Northeastern Section - 53rd Annual Meeting - 2018

Paper No. 27-5
Presentation Time: 9:40 AM


TERRY Jr., Dennis O., Department of Earth & Environmental Science, Temple University, Philadelphia, PA 19122 and STEIN, William E., Dept. Biological Sciences, SUNY Binghamton, Binghamton, NY 13902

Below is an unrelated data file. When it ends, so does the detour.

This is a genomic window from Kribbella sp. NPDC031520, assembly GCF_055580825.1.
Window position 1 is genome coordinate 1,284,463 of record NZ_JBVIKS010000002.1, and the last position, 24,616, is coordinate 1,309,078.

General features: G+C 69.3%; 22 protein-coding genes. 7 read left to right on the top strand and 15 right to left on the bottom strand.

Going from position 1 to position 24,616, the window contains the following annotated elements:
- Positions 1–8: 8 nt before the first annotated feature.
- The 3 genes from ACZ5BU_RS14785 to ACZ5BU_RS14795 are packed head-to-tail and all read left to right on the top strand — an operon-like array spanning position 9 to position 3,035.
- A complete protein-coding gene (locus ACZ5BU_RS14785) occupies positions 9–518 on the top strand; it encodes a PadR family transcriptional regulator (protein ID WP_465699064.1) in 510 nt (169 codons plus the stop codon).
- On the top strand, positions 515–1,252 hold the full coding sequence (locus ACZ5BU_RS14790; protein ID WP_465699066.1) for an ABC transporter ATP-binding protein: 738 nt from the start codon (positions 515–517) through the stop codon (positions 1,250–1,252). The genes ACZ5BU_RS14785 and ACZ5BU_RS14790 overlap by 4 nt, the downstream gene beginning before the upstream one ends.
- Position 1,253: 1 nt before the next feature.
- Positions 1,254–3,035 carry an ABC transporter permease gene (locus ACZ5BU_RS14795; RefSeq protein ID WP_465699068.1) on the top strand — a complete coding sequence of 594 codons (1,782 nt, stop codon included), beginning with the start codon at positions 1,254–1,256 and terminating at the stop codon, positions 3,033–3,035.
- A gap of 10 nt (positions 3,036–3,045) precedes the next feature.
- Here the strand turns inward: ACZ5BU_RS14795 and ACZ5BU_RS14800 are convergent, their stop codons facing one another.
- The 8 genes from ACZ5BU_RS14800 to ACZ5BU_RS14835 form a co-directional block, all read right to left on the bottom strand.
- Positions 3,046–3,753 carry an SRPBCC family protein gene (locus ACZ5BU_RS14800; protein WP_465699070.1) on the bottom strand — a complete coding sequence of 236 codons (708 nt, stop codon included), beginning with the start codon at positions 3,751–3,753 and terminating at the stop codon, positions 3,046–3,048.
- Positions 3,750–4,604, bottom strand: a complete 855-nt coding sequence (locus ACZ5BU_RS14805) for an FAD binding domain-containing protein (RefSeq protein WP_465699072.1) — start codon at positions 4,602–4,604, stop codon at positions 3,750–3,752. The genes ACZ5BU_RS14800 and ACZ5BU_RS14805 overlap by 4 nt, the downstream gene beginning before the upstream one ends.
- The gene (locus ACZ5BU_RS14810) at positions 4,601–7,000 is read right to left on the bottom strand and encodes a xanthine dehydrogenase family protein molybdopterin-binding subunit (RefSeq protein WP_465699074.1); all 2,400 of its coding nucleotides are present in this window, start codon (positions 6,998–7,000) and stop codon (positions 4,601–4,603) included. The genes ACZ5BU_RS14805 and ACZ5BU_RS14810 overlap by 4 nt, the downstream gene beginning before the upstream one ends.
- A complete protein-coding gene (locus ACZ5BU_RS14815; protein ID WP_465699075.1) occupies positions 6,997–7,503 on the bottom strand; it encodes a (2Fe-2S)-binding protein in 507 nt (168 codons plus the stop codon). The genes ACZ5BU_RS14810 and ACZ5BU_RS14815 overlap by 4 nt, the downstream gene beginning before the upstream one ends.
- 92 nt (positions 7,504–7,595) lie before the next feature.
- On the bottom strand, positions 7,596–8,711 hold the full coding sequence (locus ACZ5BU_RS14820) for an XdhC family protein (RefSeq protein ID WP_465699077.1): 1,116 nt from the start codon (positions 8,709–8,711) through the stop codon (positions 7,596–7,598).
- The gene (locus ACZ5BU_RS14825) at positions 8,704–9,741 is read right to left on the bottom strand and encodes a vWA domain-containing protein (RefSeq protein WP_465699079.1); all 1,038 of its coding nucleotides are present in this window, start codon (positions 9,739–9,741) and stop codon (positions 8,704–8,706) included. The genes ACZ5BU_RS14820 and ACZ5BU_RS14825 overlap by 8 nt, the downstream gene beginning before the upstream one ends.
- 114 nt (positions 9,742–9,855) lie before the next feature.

The Cairo Quarry Fossil Forest is an exceptionally well preserved Middle Devonian paleo-landscape near the base of the Catskill Clastic Wedge. The forest is exposed in plan view spanning ca. 2655m2 across the quarry, and preserves at least 3 different tree types. Micromorphology of the paleosol associated with this fossil forest was analyzed over a small area using surface collections in order to derive interpretations of ancient soil processes and landscape characteristics. The fossil forest is rooted within a mottled reddish-green horizon that is both underlain and overlain by a greenish-gray mudstone. The reddish green horizon preserves oriented clay fabric suggestive of clay translocation and weakly developed vertic properties, reddish mottles and glaebules of iron oxides indicative of a fluctuating water table, and organics as either drab haloed root traces or carbonized fragments throughout matrix. The underlying grayish-green silty mudstone preserves oriented clay fabric suggestive of clay translocation and weakly developed vertic properties. Organics are preserved as carbonized fragments, and as masses of secondary framboidal pyrite from the biologically mediated anaerobic decay of organic material. The overlying grayish-green silty mudstone preserves relict bedding that is crosscut by zones of oriented clay fabric suggestive of weakly developed vertic properties. Organics are preserved along relict bedding as carbonized films, as randomly scattered fragments throughout the matrix, and as framboidal pyrite from anaerobic decay. Of particular interest is the presence of numerous carbonized fish fossils at the very top of this uppermost grayish-green layer. As a whole, the micromorphology of the Cairo Quarry paleosol supports an interpretation of a lowlying forested landscape that was subjected to fluctuating water tables. The uppermost grayish-green layer represents a flooding event that buried the forest floor and stranded numerous fish. Paleosols underlying the fossil forest in Cairo Quarry are black, carbonaceous profiles that would have formed on lower, persistently waterlogged parts of the paleo-landscape. As a whole, the paleosols at Cairo Quarry suggest a nearshore fluvio-deltaic setting. Within modern soil taxonomy, these soils would be most similar to aquents and aquerts.